On Monday, DEQ publicly declared that Luhr Jensen was being given the high dollar fine because of 14 violations that were found during an unannounced inspection last August. Five of these charges stem from tin plating waste that was hauled illegally from the Oak Grove plant and stored at the waterfront facility.
Jensen said the four 50-gallon barrels were untested and would have been acceptable for transfer if they had been treated first with baking soda.
However, Jensen’s assertion that the same mistake has only been made twice in 10 years drew sharp comment from Ingalls.
“This was an unannounced inspection and it is a huge coincidence that I just happened to be there in both cases and I’m sorry if that’s the way it happened but it still doesn’t change the violation,” he said.
Of special concern to Ingalls was the five-inch layer of “chrome sludge” in the bottom of a basement sump that a worker admitted had not been cleaned out for more than eight years. He said DEQ standards have determined that metals become hazardous waste when their presence exceeds more than five parts per million — and lab results showed samplings from the sump at 1,580 parts per million.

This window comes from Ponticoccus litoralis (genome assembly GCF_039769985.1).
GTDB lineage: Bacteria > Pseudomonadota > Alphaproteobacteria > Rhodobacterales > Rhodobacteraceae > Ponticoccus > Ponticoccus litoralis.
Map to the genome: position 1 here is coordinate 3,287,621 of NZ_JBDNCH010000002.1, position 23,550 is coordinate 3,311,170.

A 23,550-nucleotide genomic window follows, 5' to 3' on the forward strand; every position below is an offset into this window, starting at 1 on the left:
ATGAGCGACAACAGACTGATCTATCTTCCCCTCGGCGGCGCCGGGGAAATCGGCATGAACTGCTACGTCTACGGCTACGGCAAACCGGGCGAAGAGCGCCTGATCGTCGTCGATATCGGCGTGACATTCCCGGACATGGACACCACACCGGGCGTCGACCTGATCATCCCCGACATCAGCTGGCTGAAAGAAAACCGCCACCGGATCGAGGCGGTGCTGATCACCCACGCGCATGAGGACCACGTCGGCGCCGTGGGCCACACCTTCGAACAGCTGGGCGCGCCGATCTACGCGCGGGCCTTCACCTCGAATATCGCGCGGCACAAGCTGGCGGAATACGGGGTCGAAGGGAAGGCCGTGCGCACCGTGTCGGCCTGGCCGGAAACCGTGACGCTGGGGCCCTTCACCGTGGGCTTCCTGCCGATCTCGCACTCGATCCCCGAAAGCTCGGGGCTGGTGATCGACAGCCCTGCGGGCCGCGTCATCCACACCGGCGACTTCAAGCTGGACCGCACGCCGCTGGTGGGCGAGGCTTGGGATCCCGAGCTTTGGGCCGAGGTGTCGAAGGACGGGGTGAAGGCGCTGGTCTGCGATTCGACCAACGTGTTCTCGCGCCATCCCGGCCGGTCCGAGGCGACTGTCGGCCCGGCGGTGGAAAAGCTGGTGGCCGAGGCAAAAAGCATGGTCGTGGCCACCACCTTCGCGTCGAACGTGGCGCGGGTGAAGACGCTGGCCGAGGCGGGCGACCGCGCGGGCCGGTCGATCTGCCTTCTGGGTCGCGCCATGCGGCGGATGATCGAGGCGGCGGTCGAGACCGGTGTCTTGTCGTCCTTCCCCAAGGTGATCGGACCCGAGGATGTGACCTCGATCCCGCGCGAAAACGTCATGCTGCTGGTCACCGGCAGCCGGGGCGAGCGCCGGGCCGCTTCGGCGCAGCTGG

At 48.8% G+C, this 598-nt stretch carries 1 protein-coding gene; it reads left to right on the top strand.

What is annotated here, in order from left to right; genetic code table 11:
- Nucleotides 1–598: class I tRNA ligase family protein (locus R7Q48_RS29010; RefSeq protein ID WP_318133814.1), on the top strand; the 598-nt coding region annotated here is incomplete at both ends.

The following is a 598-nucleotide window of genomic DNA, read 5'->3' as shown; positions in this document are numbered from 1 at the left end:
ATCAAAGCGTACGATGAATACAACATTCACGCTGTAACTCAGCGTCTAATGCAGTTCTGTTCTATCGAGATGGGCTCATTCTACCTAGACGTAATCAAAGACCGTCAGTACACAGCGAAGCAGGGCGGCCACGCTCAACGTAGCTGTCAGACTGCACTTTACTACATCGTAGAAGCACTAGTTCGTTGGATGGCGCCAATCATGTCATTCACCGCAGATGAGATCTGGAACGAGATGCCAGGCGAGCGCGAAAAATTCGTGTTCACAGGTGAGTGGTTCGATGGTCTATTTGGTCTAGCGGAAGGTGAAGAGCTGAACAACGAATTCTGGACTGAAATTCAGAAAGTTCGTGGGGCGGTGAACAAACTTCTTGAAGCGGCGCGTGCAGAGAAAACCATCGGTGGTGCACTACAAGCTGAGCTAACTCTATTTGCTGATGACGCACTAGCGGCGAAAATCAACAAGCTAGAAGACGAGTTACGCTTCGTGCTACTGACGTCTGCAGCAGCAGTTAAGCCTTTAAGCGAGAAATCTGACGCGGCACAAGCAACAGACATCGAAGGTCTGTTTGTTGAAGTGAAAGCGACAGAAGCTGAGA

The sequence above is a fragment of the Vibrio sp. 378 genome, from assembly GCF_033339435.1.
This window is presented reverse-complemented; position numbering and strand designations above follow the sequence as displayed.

However, Jensen said the six-foot-deep containment structure was engineered 25 years ago without a drain to capture any materials from the plating operation above it which might accidentally be discharged. In fact, he said the only reason the 20-by-30-foot tank even had material in it on the day of the inspection was that it has been mistakenly used to catch water coolant which speeds the manufacturing cycle of newly soldered parts.
Jensen also said that tank had been viewed as the required “drip pad” for a plating filter that had been laid directly on the duckboard floor above it while awaiting disposal, the source of another violation.
Jensen believes many of the violations stemmed from Ingalls lack of understanding about the operation of his plant, a charge that Ingalls categorically denies.
“I have been doing this for 16 years and I have never lost one case. I inspect a lot of facilities and I don’t always know all the ins and outs of the operation but I do know hazardous waste when I see it and I know that chrome sludge in the bottom of a sump doesn’t belong there,” Ingalls said.
Jensen is also refuting the city’s methodology for sampling wastewater. He contends that sludge is being scooped up along with water at the junction where his outflow enters the treatment plant.
Doug Nichols, project manager for the city facility, adamantly denies that assertion. He said all routine samples are taken from just below the surface of the water and not near the bottom where solids gather.
“It is important for the public to know that, in spite of the implied and seemingly negative allegations that Luhr Jensen has been involved with, at no time have any of the ‘identified’ materials ever been put into a public waterway,” said Jensen. “These materials are directed to the waste water treatment plant, where they are treated in exactly the same manner as the wastewater that comes from the homes, offices, laboratories, etc., of every other person that is connected with our city wastewater treatment plant.”